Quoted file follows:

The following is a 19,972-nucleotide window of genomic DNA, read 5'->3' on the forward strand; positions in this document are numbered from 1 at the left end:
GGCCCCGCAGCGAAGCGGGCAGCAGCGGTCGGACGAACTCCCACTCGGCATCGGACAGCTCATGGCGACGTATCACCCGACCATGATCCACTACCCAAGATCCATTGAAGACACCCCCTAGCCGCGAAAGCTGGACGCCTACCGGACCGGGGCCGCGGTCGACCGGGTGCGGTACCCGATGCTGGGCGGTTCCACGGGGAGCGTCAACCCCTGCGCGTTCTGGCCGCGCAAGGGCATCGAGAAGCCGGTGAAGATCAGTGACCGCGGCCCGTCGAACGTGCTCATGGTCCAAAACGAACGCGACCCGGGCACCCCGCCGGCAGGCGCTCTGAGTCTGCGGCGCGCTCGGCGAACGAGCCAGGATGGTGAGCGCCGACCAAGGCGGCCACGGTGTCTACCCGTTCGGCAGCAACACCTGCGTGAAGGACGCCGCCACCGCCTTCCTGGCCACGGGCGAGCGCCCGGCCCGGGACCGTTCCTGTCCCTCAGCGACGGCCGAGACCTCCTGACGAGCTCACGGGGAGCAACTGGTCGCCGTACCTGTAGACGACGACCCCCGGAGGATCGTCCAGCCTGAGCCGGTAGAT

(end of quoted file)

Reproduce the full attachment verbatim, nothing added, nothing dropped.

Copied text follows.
The following is a 19,972-nucleotide window of genomic DNA, read 5'->3' on the forward strand; positions in this document are numbered from 1 at the left end:
GGCCCCGCAGCGAAGCGGGCAGCAGCGGTCGGACGAACTCCCACTCGGCATCGGACAGCTCATGGCGACGTATCACCCGACCATGATCCACTACCCAAGATCCATTGAAGACACCCCCTAGCCGCGAAAGCTGGACGCCTACCGGACCGGGGCCGCGGTCGACCGGGTGCGGTACCCGATGCTGGGCGGTTCCACGGGGAGCGTCAACCCCTGCGCGTTCTGGCCGCGCAAGGGCATCGAGAAGCCGGTGAAGATCAGTGACCGCGGCCCGTCGAACGTGCTCATGGTCCAAAACGAACGCGACCCGGGCACCCCGCCGGCAGGCGCTCTGAGTCTGCGGCGCGCTCGGCGAACGAGCCAGGATGGTGAGCGCCGACCAAGGCGGCCACGGTGTCTACCCGTTCGGCAGCAACACCTGCGTGAAGGACGCCGCCACCGCCTTCCTGGCCACGGGCGAGCGCCCGGCCCGGGACCGTTCCTGTCCCTCAGCGACGGCCGAGACCTCCTGACGAGCTCACGGGGAGCAACTGGTCGCCGTACCTGTAGACGACGACCCCCGGAGGATCGTCCAGCCTGAGCCGGTAGAT